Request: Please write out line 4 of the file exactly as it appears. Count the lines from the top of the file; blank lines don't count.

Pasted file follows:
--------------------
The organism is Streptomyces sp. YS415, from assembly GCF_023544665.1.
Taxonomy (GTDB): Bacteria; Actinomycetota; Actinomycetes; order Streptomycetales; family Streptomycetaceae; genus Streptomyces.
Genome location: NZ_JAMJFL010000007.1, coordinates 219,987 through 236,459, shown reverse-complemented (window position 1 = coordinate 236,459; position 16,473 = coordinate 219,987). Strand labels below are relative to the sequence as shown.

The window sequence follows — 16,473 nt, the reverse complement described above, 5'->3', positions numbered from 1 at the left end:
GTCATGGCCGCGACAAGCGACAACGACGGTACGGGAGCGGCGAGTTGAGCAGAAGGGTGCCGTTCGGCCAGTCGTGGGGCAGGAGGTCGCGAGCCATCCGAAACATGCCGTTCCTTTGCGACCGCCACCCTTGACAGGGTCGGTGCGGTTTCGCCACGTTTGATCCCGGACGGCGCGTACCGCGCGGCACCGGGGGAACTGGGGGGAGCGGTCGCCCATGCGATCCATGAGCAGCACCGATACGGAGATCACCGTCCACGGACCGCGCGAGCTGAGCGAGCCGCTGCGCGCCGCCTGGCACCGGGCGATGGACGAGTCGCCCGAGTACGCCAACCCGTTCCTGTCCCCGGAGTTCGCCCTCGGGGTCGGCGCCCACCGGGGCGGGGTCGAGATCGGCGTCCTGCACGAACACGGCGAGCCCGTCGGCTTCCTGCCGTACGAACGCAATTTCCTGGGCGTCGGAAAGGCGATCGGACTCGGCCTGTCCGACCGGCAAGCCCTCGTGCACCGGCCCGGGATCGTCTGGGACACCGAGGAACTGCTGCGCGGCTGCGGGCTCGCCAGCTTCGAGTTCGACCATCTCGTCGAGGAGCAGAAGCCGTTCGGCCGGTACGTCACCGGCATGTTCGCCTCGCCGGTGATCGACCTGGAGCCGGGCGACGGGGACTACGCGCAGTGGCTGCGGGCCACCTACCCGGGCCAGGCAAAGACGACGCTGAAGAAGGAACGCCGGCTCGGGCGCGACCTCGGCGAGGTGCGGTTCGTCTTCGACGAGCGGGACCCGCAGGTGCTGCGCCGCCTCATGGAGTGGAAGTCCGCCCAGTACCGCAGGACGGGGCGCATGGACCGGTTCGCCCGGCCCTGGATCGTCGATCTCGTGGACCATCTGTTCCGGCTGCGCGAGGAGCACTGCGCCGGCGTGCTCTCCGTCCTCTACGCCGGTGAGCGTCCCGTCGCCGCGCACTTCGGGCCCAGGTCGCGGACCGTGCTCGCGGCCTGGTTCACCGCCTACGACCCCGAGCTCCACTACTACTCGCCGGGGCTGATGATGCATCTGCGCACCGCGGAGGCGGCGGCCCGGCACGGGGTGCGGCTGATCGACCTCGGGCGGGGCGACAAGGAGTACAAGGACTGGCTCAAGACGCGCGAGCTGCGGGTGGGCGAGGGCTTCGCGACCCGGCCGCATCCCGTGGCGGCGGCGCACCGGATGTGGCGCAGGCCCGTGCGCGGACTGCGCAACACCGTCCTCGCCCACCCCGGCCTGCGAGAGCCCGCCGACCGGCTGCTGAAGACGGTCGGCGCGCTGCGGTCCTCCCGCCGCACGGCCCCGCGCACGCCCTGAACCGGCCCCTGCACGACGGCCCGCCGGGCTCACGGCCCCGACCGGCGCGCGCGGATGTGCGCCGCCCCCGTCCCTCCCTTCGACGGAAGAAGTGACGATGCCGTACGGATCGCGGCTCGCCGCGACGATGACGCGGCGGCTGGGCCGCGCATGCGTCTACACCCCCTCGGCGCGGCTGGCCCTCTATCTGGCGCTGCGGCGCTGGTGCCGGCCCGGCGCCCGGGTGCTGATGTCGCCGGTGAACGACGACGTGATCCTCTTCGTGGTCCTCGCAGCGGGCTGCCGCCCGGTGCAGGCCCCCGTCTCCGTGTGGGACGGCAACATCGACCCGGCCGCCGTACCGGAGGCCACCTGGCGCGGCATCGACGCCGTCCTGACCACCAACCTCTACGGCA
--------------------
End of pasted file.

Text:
The window sequence follows — 16,473 nt, the reverse complement described above, 5'->3', positions numbered from 1 at the left end: